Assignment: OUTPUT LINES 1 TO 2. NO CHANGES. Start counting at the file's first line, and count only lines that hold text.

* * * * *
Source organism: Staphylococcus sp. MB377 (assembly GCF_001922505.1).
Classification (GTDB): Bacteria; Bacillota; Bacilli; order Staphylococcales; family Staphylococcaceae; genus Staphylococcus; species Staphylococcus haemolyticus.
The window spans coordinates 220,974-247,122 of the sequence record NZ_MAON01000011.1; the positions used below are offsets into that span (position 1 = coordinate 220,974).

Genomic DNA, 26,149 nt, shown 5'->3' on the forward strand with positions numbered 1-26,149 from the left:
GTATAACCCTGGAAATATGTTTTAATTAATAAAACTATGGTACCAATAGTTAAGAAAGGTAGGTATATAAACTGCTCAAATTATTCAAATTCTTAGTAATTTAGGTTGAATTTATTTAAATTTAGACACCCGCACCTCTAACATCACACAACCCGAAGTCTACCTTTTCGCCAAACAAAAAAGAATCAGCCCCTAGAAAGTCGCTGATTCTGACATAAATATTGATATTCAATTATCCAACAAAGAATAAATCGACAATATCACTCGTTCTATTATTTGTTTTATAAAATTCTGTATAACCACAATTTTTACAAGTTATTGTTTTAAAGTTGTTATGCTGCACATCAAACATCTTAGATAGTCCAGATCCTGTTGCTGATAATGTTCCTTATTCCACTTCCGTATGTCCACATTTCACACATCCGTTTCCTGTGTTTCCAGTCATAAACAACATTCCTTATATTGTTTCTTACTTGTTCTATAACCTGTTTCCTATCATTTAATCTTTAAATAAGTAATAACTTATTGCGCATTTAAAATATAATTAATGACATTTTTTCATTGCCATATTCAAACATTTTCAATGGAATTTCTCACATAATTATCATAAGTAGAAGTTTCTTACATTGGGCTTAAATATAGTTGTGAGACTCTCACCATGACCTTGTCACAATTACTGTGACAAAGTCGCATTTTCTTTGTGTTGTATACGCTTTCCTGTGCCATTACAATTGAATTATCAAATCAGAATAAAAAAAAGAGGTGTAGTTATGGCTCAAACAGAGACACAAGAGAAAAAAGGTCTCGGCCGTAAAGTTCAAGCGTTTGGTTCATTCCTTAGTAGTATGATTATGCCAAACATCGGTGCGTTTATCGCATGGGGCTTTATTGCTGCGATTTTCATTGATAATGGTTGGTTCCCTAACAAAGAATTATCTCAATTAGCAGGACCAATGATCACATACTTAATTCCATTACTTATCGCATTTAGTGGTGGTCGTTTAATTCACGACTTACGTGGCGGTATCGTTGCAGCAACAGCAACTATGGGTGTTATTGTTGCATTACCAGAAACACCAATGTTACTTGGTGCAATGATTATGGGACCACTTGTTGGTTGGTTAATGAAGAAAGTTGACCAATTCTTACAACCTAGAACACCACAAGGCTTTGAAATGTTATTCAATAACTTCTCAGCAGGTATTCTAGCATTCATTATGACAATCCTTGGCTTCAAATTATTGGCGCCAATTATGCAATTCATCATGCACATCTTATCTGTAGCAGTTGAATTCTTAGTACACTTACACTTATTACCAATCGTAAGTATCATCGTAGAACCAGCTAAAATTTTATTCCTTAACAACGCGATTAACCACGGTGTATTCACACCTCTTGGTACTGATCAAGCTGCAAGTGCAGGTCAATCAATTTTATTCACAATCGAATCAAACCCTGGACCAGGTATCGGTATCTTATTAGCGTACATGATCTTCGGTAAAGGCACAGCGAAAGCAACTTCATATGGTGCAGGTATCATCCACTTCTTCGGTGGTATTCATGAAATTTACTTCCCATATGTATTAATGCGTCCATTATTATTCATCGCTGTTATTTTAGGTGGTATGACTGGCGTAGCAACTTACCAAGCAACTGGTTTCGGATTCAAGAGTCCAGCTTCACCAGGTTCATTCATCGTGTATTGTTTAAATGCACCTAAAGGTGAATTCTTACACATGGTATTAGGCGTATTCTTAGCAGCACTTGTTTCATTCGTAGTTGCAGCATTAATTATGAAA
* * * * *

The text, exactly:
Source organism: Staphylococcus sp. MB377 (assembly GCF_001922505.1).
Classification (GTDB): Bacteria; Bacillota; Bacilli; order Staphylococcales; family Staphylococcaceae; genus Staphylococcus; species Staphylococcus haemolyticus.